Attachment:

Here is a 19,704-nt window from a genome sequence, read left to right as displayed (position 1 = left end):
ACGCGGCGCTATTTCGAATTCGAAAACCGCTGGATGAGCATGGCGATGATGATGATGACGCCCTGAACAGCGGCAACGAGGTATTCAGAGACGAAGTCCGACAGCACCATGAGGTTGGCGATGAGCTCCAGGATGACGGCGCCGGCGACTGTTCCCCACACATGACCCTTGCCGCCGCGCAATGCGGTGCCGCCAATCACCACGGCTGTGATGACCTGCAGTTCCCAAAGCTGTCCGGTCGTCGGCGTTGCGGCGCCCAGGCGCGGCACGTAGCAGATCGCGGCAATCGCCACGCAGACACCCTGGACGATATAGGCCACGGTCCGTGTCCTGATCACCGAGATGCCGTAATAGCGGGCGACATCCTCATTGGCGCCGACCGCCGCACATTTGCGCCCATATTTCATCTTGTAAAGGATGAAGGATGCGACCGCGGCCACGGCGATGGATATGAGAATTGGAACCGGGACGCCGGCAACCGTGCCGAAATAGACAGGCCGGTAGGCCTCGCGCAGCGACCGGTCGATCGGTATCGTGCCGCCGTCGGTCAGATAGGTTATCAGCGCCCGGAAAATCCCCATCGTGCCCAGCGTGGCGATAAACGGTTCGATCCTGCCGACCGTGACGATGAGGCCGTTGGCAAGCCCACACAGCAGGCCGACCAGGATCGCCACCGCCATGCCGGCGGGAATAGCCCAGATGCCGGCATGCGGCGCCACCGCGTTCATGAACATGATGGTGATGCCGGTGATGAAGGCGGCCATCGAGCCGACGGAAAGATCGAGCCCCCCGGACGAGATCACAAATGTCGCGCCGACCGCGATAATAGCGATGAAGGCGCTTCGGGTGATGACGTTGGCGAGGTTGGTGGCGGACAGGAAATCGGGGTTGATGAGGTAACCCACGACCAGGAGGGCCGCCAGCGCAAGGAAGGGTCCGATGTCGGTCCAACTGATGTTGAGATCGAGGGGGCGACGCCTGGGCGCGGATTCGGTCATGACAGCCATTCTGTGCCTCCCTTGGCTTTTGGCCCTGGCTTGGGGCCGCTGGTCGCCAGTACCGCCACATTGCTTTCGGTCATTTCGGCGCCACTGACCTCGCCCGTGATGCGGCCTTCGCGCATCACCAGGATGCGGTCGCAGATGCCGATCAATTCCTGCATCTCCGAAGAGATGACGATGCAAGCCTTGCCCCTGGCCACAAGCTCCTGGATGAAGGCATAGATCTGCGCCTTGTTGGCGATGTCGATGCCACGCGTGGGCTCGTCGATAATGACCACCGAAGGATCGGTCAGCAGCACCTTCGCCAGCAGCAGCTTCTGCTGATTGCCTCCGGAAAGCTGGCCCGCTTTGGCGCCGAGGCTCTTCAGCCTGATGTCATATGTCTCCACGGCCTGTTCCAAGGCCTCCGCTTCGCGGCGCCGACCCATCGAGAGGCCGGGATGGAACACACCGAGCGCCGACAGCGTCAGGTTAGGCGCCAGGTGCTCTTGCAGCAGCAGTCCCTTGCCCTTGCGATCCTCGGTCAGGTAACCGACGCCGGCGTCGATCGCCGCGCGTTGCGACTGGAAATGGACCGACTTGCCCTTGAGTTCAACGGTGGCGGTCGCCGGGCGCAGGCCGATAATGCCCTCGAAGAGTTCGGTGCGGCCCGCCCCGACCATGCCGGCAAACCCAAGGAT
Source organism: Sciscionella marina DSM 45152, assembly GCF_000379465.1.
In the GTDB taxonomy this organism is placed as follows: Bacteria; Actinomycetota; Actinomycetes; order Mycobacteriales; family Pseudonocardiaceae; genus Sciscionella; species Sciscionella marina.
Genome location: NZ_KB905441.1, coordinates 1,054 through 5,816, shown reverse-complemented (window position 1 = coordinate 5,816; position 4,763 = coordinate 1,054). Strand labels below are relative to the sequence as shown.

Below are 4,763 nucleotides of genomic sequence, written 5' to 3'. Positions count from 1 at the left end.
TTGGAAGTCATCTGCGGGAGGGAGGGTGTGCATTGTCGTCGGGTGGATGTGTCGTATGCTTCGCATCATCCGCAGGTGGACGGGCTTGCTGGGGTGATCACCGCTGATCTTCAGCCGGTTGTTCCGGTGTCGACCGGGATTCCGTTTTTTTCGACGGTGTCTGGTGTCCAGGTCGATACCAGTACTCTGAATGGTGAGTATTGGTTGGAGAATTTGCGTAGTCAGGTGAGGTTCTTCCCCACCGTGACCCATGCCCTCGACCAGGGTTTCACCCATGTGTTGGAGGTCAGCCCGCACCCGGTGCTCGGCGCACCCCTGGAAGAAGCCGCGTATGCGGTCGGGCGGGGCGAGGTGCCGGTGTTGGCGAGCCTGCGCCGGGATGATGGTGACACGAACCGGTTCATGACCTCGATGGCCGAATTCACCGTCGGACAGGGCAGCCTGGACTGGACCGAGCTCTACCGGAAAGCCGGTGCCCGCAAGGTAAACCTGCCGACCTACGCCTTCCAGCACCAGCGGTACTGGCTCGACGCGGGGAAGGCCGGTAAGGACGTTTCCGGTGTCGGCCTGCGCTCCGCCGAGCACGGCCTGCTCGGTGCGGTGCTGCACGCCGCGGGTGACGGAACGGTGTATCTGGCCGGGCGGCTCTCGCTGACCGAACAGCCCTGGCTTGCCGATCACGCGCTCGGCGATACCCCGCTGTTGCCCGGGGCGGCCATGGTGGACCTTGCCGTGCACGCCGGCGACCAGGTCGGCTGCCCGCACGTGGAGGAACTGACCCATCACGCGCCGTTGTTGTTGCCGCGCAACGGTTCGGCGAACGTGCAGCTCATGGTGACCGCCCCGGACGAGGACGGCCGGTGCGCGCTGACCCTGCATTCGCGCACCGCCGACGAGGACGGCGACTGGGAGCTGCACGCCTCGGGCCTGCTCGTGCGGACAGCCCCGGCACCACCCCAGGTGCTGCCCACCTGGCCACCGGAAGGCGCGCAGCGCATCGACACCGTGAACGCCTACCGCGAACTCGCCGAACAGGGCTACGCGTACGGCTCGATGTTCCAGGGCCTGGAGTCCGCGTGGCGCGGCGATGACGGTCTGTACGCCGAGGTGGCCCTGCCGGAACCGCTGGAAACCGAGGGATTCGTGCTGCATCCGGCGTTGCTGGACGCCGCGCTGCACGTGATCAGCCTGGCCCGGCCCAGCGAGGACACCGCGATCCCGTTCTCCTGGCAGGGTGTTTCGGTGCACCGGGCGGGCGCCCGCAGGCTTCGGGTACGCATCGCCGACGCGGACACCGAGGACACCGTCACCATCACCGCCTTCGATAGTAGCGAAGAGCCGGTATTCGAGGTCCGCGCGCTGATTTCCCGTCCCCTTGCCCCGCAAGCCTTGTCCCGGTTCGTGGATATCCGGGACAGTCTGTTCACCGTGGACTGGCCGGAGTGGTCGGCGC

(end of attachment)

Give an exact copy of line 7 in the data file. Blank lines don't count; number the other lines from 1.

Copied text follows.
TTGGAAGTCATCTGCGGGAGGGAGGGTGTGCATTGTCGTCGGGTGGATGTGTCGTATGCTTCGCATCATCCGCAGGTGGACGGGCTTGCTGGGGTGATCACCGCTGATCTTCAGCCGGTTGTTCCGGTGTCGACCGGGATTCCGTTTTTTTCGACGGTGTCTGGTGTCCAGGTCGATACCAGTACTCTGAATGGTGAGTATTGGTTGGAGAATTTGCGTAGTCAGGTGAGGTTCTTCCCCACCGTGACCCATGCCCTCGACCAGGGTTTCACCCATGTGTTGGAGGTCAGCCCGCACCCGGTGCTCGGCGCACCCCTGGAAGAAGCCGCGTATGCGGTCGGGCGGGGCGAGGTGCCGGTGTTGGCGAGCCTGCGCCGGGATGATGGTGACACGAACCGGTTCATGACCTCGATGGCCGAATTCACCGTCGGACAGGGCAGCCTGGACTGGACCGAGCTCTACCGGAAAGCCGGTGCCCGCAAGGTAAACCTGCCGACCTACGCCTTCCAGCACCAGCGGTACTGGCTCGACGCGGGGAAGGCCGGTAAGGACGTTTCCGGTGTCGGCCTGCGCTCCGCCGAGCACGGCCTGCTCGGTGCGGTGCTGCACGCCGCGGGTGACGGAACGGTGTATCTGGCCGGGCGGCTCTCGCTGACCGAACAGCCCTGGCTTGCCGATCACGCGCTCGGCGATACCCCGCTGTTGCCCGGGGCGGCCATGGTGGACCTTGCCGTGCACGCCGGCGACCAGGTCGGCTGCCCGCACGTGGAGGAACTGACCCATCACGCGCCGTTGTTGTTGCCGCGCAACGGTTCGGCGAACGTGCAGCTCATGGTGACCGCCCCGGACGAGGACGGCCGGTGCGCGCTGACCCTGCATTCGCGCACCGCCGACGAGGACGGCGACTGGGAGCTGCACGCCTCGGGCCTGCTCGTGCGGACAGCCCCGGCACCACCCCAGGTGCTGCCCACCTGGCCACCGGAAGGCGCGCAGCGCATCGACACCGTGAACGCCTACCGCGAACTCGCCGAACAGGGCTACGCGTACGGCTCGATGTTCCAGGGCCTGGAGTCCGCGTGGCGCGGCGATGACGGTCTGTACGCCGAGGTGGCCCTGCCGGAACCGCTGGAAACCGAGGGATTCGTGCTGCATCCGGCGTTGCTGGACGCCGCGCTGCACGTGATCAGCCTGGCCCGGCCCAGCGAGGACACCGCGATCCCGTTCTCCTGGCAGGGTGTTTCGGTGCACCGGGCGGGCGCCCGCAGGCTTCGGGTACGCATCGCCGACGCGGACACCGAGGACACCGTCACCATCACCGCCTTCGATAGTAGCGAAGAGCCGGTATTCGAGGTCCGCGCGCTGATTTCCCGTCCCCTTGCCCCGCAAGCCTTGTCCCGGTTCGTGGATATCCGGGACAGTCTGTTCACCGTGGACTGGCCGGAGTGGTCGGCGC